PEARL CITY and SAN RAMON, Calif. (HawaiiNewsNow) - Two men with Hawaii ties are among seven still missing after a 115-foot fishing boat capsized and sank in a sudden storm in the Sea of Cortez off Mexico.
Donald Lee and Albert Mein of Northern California were among 27 passengers and 16 crew members aboard the Mexican fishing vessel "Erik" when it capsized early Sunday morning. Most of the passengers were from Northern California.
Officials said one person died. One survivor swam for 18 hours before he was rescued, along with 35 other people. However, Lee and Mein are among those still missing.
Conrad Nakamoto of Pearl City said the two are avid fishermen who spent a lot of time in waters off the San Francisco Bay area, where they live.
"I'm up there a lot, at least four months a year," Nakamoto said. "They're always offering me to go fishing with them. And with this trip being in July, if I was up there, I probably would've been on that trip with them also."
Lee and Mein are the uncles of Nakamoto's wife, Lisa. They said the two men have been going on this fishing trip annual for the past ten years.
"We just heard, of course, through word of mouth from other relatives," said Lisa Nakamoto, in San Francisco. "It was definitely a shock and is still really hard to believe."
"The family is very devastated," Conrad Nakamoto said. "They have a base camp going on at the home in San Ramon to get the ball rolling to get this search extended for them."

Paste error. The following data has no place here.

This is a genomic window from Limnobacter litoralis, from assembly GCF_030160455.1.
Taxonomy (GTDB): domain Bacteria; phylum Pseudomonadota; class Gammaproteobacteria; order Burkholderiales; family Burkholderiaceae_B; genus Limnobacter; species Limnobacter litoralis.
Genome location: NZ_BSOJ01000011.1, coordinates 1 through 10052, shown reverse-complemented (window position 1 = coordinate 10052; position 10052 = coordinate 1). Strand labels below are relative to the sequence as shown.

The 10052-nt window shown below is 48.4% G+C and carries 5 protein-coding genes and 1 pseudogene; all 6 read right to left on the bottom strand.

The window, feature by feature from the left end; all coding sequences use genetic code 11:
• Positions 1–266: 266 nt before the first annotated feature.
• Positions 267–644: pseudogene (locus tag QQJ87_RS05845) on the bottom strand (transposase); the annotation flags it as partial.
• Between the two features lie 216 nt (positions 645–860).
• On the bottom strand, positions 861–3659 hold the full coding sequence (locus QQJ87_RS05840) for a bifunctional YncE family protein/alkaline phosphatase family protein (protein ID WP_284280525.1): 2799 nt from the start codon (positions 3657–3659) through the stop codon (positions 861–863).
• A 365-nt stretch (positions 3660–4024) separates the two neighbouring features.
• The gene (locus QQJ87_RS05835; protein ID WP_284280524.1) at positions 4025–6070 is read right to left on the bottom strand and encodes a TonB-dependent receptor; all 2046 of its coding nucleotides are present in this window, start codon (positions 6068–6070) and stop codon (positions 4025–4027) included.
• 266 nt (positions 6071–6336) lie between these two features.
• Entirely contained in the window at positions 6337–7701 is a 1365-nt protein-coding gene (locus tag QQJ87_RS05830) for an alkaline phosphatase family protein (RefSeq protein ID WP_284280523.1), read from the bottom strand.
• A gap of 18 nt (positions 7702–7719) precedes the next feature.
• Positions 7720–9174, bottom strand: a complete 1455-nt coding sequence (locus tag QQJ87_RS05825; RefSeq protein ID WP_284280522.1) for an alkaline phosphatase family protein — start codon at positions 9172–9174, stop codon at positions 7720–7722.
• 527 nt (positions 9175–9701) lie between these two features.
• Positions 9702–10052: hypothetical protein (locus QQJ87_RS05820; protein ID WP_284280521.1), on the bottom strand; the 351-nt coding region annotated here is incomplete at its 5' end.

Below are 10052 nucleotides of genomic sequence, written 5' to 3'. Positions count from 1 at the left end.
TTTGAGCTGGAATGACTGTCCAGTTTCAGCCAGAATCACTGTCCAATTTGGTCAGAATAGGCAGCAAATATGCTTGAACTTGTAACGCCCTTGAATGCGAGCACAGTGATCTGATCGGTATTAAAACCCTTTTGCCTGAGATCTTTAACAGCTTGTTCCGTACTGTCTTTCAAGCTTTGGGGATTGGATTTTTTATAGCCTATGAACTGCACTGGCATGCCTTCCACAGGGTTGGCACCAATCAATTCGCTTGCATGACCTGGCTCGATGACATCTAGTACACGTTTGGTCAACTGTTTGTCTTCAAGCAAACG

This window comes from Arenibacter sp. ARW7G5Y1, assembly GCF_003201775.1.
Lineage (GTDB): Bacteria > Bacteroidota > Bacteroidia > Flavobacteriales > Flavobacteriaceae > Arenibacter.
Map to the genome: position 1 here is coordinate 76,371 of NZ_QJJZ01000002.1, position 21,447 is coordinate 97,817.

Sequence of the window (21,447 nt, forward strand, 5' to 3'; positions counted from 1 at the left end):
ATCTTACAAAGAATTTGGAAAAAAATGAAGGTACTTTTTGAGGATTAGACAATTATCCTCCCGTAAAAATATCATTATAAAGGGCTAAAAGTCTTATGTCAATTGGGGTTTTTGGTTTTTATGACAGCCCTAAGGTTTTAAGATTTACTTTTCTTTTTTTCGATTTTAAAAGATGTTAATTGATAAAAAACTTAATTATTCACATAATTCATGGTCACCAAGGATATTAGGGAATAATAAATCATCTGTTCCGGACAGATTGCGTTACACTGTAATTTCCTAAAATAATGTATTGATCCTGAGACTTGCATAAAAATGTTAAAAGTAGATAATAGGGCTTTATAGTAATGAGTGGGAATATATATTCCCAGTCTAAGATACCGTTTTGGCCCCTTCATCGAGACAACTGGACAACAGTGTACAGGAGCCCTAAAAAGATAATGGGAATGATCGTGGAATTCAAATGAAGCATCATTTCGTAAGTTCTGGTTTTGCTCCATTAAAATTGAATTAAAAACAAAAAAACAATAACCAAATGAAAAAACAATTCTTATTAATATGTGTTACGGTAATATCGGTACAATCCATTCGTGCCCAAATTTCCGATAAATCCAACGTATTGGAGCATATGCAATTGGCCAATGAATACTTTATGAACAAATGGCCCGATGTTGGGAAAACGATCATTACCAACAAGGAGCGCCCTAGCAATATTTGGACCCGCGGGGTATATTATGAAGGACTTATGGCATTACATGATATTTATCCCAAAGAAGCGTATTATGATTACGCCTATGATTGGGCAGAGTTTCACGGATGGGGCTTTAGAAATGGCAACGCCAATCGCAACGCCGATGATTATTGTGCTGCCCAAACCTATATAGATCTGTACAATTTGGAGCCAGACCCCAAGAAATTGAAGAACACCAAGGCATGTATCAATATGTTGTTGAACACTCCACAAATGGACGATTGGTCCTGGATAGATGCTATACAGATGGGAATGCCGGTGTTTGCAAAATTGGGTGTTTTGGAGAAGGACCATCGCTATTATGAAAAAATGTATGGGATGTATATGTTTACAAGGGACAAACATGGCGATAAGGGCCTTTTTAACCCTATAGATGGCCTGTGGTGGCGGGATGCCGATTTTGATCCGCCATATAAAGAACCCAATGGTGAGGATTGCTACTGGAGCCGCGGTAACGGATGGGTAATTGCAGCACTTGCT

The home is the one where Don Lee's wife and two daughters are spearheading the effort. They and the families of other missing men are on computers and working the phones, trying to get help.
"We need our dads to come home, and we need our uncles and friends to come home, and we need federal muscle and power to help us," said Lee's daughter Mandi.
"We keep getting conflicting reports," said another daughter, Janine. "When we get good news, it's great. When he get the bad news we prepared, but it's been a roller coaster."
The families have started a Facebook page for the missing men. And the Nakamoto's believe fishermen in Hawaii and others in the islands might be able to help by going to that page.
"Have you been to that general area for work or for fishing," said Conrad Nakamoto. "You might know something that maybe the rescuers in Mexico or the U.S. do not know, then you may put some input there because they are viewing that page every day."
The Mexican government said it would search until Friday. The families of those missing said they may conduct a private search if the men are not found by then.
Related link: Find Our Fathers Facebook page